Today’s post is written by JP Jones, author of Market Yourself: A Beginner’s Guide to Social Media. Thanks JP!
Unfortunately, I have met a lot of authors who frown upon the idea of having their own website. They seem to think if they’ve already written a book, they have done the hard part.
It’s my job to break the news that their work is just beginning.
I’m in a unique position to do that, owning both a publishing company and a website company (insert shameless self-promotion here). However, when I work with my clients on their marketing strategy, I’m quick to tell them, as they say down south, that there’s more than one way to skin a cat.
Nowadays, having a website doesn’t necessarily mean having to sink a lot of money into it. Heck, it doesn’t even have to mean sinking any money into it, but it is one of the deciding factors in the success of an author.
When authors hear this, they immediately think that having a website will automatically increase their book sales. While it definitely gives a new avenue for readers to purchase the book, the site is most useful is in establishing the author as an expert in their field.
The site acts like a 24-hour employee. The only difference is, unlike their human counterparts, the site will always give the same information to every person. That information proves useful when conference or event hosts are wanting to research you as an author—see where you’ve been and what you’ve been up to.
As a result, there are definitely things you want to make sure you include in your website. Whether we are talking about a free site from WordPress or a professional website that’s been created for you—above all keep it current, keep it active, and keep it growing.
I’ve compiled a list of ten pieces of information you’ll want to be sure you add to your author website:
- A Synopsis of your Book(s). You are an author, after all, and people want to see what you’ve written about. Many authors simply list their books.
- Upcoming Book-Signings, Festivals and Events. Think you’re not doing anything important? It’s all about how you angle it. If you are giving a free speech at a senior center: list it. If you are attending a gala for a fellow author: list it. Nothing is too small to draw attention to as you work on building your speaking schedule.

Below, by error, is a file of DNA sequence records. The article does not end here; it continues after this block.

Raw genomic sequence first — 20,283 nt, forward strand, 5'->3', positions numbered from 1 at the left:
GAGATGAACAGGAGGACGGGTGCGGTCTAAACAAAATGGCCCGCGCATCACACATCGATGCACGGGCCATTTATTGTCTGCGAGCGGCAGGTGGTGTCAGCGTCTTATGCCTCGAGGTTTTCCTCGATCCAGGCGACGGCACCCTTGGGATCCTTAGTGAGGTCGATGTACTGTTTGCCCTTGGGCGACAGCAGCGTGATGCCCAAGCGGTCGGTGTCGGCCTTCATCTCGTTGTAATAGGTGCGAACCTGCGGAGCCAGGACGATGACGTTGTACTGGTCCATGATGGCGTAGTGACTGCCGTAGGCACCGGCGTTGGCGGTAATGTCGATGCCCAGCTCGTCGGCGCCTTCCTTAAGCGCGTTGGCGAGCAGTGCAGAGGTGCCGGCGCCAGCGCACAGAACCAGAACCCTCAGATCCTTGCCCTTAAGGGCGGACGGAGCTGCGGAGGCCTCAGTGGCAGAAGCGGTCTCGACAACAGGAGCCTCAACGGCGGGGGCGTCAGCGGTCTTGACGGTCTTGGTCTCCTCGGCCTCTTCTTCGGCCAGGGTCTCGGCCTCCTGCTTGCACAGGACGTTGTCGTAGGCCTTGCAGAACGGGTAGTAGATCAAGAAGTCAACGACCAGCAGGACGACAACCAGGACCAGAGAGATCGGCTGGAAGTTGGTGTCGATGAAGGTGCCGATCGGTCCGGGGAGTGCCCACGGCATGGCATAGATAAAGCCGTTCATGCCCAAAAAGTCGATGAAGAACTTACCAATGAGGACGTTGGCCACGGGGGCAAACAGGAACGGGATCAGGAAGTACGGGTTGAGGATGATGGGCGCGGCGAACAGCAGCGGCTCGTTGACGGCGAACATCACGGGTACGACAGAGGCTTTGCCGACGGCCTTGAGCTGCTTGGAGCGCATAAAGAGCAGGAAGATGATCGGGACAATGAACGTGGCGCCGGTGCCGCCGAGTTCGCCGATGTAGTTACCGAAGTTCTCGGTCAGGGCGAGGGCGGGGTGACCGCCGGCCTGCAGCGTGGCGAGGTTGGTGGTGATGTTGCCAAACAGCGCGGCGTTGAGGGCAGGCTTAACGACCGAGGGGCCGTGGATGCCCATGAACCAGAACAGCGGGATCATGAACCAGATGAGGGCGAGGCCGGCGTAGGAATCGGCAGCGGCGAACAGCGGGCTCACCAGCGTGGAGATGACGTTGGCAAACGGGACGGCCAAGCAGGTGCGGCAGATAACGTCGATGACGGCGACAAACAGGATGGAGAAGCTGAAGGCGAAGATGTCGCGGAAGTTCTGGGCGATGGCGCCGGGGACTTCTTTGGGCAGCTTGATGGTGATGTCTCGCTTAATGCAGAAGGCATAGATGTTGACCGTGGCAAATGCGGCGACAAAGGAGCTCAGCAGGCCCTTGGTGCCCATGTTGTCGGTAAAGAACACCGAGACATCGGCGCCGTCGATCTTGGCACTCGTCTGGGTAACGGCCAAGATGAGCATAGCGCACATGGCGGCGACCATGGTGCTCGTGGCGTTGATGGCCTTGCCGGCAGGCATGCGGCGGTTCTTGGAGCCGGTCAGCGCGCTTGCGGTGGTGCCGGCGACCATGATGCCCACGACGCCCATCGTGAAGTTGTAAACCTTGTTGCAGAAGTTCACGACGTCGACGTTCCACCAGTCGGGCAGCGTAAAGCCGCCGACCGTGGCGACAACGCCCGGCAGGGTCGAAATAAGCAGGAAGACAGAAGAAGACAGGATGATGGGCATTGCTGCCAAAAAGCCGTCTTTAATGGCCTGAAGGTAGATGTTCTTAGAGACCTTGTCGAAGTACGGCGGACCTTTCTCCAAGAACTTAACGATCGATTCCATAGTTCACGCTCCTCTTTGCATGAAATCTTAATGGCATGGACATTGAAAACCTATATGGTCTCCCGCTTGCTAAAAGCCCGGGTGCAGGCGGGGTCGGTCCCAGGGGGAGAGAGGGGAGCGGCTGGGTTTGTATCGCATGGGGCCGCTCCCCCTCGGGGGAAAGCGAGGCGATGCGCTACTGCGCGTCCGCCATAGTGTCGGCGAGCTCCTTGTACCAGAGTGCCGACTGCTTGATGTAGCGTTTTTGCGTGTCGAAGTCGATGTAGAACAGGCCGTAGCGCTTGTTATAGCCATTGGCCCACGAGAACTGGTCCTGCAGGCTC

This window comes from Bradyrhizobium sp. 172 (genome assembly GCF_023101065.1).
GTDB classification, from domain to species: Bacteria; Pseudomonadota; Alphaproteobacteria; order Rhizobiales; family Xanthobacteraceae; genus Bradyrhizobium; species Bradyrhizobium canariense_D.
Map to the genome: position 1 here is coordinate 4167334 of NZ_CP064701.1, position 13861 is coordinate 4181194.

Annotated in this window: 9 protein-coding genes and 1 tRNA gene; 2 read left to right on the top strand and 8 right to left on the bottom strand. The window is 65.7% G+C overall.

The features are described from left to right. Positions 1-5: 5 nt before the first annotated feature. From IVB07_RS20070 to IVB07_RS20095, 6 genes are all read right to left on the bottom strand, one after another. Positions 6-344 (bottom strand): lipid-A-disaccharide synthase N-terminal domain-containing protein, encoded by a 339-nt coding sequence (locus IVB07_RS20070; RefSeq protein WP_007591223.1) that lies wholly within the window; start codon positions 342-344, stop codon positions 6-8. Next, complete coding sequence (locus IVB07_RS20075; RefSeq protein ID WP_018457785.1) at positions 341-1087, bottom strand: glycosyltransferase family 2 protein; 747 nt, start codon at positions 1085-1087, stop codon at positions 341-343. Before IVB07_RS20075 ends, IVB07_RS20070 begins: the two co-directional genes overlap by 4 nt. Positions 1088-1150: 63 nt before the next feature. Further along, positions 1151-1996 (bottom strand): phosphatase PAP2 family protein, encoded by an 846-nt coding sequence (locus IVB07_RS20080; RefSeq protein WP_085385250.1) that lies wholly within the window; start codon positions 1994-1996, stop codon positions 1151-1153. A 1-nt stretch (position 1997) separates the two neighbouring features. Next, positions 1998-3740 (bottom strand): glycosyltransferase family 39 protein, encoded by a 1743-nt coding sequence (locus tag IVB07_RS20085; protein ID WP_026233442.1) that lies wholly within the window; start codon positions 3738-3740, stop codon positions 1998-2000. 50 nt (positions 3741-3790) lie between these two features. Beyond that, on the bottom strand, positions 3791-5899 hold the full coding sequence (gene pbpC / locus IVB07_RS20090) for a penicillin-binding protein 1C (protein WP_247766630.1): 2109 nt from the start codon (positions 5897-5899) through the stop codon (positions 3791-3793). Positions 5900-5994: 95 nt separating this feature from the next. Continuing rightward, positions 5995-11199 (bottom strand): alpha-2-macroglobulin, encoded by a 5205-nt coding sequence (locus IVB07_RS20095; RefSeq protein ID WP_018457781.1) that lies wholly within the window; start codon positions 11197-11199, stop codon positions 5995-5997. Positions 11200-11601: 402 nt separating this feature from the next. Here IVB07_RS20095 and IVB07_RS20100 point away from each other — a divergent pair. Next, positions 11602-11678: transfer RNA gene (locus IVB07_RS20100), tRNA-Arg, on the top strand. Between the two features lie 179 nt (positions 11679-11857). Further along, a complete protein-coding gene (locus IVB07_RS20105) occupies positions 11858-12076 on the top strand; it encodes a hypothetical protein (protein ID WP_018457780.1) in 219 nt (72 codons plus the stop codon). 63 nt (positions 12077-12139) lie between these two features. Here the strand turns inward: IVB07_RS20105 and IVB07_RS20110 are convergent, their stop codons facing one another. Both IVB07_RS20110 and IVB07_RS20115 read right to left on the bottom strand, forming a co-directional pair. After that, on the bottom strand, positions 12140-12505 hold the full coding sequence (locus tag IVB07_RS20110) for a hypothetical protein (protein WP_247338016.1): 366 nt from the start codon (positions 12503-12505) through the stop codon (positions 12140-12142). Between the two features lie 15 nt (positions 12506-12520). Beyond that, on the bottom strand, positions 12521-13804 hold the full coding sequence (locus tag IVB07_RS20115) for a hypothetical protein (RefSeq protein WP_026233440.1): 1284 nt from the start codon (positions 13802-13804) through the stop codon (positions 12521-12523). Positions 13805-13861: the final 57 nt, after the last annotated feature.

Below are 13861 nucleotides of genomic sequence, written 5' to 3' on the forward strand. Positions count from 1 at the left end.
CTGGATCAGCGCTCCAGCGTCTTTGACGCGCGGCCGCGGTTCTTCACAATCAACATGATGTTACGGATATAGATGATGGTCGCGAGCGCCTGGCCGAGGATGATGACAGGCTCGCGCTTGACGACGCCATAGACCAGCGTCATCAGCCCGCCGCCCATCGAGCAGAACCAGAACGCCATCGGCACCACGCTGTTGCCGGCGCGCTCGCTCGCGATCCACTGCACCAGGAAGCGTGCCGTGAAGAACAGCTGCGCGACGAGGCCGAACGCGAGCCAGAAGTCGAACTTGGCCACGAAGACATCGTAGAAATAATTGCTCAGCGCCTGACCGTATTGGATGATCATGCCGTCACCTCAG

- A Standard Press Release and Press Kit. Including a press release and your press kit allows news agencies, book stores and other PR outlets to get a feel for what you’re doing on your own to market your book.
- Chapter Excerpt(s). Don’t forget readers want to buy a book they are familiar with. Put your best foot forward, or in this case, your best and most captivating chapter on the website, available for reading.
- Honors, Affiliations and Awards. It’s very important that you build your credibility as an author by listing any honors you’ve received, affiliations, such as writers’ groups and clubs, and any awards your book has won.
- News and Updates. No matter what you’re doing as an author, chances are you’ve got several instances of news, updates and information that can be used to bring attention to the things you are actively doing. Some ideas include: book reviews, special site listings (Are you on PolkaDotBanner.com or Goodreads.com? If so, turn that into a news item.), published articles for magazines, etc. community outreach and book signings.
- Social Media Contacts. Are you on Facebook? Twitter? LinkedIn? If not, you should be. And if you are, you should have opportunities for you readers to connect to you via them on your website.
- Readers’ Comments. Allow your readers to leave comments about your book, your news items or your speaking engagements. I strongly suggest that you moderate these comments.